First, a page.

The point of a recommender system really shouldn’t be just to guess what I might happen to rate something at a given time.  The fact that introducing time makes such a big difference in improving performance in the competition seems like a ginormous red flag to me.  Sure I can look back in time and say “on day X, people liked movies about killing terrorists.”  The qualifying set in the competition asked you to predict the rating for a movie by a user on a given date in the past.  Remember what I said about hindsight being 20/20?  How about you predict what I will rate a movie this coming weekend.  See the problem?

I will sound the HCIR trumpets and say that what recommender systems should really be looking at is improving exploration.  When I go looking for a movie to a watch, or a pair of shoes to buy, I already know what I like in general.  Let me pick a starting point and then show me useful ways of narrowing down my search to the cool thing I really want.  Clerk dogs is a good first step on this path, though I think we’re going to have to move away from curated knowledge before this is going to catch fire.

Maybe I have this all wrong.  Maybe we need to discard the notion of recommender systems, since they are operating under the wrong premise.  We don’t need a machine to recommend something it thinks we’ll like.  We need a machine that will help us discover something we’ll like.  We need to be making discovery engines.  (Replace recommender system with search engine in most of what I just said and you’ll find that I have really been sounding the HCIR trumpets.)

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Peter Turney posted recently on the logic of attributional and relational similarity. Attributes are features or characteristics of a single entity. Relations describe some connection between two entities, such as a comparison. We’ll denote a relation between two entities A and B as A:B. A relational similarity between two groups A, B and C,D will be denoted as A:B::C:D. This is the standard SAT-style proportional analogy: A is to B as C is to D. An attributional similarity indicates that two entities share the same attribute (this could be to varying degrees, but in the boolean case, it’s either shared or it isn’t). An attributional similarity between A and B will be denoted as A~B. This is like saying \forall Z, A:Z::B:Z. I’m just giving a brief introduction here, but this is all in Peter’s post to greater detail, so I recommend reading that for more information.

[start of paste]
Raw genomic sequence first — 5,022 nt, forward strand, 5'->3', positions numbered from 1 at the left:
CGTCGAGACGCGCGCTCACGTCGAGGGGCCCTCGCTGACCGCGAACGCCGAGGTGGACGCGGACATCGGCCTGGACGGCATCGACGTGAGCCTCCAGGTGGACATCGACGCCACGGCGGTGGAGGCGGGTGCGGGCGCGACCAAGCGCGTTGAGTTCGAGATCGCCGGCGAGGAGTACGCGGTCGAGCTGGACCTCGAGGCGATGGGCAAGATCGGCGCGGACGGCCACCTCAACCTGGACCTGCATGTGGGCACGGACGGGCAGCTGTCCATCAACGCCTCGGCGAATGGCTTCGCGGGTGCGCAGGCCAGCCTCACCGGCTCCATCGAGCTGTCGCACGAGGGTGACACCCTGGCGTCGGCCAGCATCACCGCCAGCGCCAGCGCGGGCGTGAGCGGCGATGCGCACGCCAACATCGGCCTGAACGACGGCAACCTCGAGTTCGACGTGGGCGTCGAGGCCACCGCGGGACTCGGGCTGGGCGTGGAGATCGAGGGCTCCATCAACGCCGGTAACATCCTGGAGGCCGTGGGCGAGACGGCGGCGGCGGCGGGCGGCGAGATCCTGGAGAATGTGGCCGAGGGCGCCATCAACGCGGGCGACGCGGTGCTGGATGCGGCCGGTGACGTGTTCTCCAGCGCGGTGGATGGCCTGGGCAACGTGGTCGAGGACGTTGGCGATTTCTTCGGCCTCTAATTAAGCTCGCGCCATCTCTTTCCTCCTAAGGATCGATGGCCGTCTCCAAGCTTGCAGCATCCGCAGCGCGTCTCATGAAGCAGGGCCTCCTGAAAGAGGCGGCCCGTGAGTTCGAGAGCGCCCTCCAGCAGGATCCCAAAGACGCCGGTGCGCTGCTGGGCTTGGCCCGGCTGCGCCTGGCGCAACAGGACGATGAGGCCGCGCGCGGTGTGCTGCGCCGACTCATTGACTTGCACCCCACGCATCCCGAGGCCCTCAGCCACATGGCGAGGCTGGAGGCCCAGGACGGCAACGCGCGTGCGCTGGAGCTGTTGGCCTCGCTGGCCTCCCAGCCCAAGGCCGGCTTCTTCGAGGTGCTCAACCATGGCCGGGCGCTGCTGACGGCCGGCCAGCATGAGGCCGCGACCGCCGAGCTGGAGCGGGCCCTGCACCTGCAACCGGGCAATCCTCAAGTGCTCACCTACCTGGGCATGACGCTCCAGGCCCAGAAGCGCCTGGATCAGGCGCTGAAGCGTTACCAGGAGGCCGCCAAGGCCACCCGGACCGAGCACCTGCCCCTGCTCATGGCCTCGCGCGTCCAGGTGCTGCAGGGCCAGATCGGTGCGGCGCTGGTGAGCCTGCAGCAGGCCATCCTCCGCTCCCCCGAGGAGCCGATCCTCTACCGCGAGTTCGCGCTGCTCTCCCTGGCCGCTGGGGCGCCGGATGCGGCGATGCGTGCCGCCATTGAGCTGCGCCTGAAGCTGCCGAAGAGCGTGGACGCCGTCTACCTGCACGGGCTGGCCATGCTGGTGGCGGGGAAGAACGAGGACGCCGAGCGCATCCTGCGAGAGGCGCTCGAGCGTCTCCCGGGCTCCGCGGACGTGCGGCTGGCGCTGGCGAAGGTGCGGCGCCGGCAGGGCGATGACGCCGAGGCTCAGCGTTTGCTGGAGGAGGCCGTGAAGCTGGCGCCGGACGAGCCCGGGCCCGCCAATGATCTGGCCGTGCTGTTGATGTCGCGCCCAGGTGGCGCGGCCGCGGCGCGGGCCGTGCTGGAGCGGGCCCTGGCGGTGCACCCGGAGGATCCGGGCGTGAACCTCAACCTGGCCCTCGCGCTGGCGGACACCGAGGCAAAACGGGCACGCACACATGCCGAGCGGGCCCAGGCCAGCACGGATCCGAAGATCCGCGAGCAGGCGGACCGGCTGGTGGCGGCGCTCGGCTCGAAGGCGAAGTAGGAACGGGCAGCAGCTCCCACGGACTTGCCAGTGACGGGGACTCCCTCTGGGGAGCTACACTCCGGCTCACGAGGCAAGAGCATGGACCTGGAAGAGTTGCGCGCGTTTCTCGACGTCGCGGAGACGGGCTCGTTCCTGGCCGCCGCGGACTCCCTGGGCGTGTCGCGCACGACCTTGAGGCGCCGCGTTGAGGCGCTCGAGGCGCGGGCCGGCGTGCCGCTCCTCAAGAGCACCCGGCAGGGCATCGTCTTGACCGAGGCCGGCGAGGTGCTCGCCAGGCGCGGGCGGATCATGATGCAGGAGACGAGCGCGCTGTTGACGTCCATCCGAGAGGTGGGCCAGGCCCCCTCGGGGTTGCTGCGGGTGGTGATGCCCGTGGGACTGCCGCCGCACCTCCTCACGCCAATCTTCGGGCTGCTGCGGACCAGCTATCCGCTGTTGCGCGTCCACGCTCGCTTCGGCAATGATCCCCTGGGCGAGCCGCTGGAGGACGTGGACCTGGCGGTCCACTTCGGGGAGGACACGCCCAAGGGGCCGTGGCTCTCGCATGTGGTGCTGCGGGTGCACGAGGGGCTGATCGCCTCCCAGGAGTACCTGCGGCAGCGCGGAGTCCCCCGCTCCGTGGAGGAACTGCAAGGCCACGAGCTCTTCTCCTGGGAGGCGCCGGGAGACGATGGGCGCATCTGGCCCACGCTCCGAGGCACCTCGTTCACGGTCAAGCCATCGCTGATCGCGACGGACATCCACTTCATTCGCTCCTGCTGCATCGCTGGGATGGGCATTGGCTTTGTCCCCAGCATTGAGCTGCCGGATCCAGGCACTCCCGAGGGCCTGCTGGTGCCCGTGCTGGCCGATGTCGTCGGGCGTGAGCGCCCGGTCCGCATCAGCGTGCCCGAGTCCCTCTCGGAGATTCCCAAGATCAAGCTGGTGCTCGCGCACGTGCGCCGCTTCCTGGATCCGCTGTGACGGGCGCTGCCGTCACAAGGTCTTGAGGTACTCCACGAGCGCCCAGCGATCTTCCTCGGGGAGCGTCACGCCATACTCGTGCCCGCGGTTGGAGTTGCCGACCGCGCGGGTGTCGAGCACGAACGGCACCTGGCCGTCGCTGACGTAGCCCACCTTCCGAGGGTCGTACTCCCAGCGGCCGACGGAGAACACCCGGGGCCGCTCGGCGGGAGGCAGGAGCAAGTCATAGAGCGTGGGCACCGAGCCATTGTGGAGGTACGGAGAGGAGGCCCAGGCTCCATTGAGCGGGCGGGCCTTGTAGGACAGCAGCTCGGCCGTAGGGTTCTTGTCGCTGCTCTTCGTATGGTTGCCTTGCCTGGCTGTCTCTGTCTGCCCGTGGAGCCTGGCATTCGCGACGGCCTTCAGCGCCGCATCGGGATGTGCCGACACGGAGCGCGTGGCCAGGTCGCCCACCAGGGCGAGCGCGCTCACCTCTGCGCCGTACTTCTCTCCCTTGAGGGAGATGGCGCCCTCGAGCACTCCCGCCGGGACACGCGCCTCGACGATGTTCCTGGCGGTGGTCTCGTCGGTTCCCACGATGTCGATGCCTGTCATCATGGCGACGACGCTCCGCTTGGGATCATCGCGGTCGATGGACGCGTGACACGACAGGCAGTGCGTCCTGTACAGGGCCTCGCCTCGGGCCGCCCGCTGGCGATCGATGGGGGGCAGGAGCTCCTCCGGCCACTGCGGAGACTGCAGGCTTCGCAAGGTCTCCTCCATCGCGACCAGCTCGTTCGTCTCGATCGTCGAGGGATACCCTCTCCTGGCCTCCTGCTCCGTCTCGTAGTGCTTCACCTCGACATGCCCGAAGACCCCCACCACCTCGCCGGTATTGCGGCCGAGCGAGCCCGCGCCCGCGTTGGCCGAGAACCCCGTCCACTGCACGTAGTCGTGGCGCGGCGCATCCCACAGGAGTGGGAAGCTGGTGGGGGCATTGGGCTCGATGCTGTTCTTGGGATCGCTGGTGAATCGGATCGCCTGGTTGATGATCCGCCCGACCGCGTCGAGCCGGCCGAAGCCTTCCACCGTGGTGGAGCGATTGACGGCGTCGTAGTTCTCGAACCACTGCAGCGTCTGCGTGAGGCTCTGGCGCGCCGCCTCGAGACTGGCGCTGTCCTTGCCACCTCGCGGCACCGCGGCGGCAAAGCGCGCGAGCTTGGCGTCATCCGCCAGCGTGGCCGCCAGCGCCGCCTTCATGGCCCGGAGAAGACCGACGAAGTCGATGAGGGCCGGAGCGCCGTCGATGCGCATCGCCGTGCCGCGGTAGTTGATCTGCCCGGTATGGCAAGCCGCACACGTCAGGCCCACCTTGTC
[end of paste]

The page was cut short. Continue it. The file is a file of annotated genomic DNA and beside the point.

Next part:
This got me thinking about collaborative filtering (because, well, I’ve been thinking about it all the time for the past two years). Collaborative filtering exploits similarities between users to predict preferences for items the user has not seen. In the case of movie recommendations, like with Netflix, this means that users can recommend movies they have seen to similar users who have not seen those movies. There are many ways of doing this. At the heart of it, however, is this notion of relational and attributional similarity.

A: base user
B: movies rated by A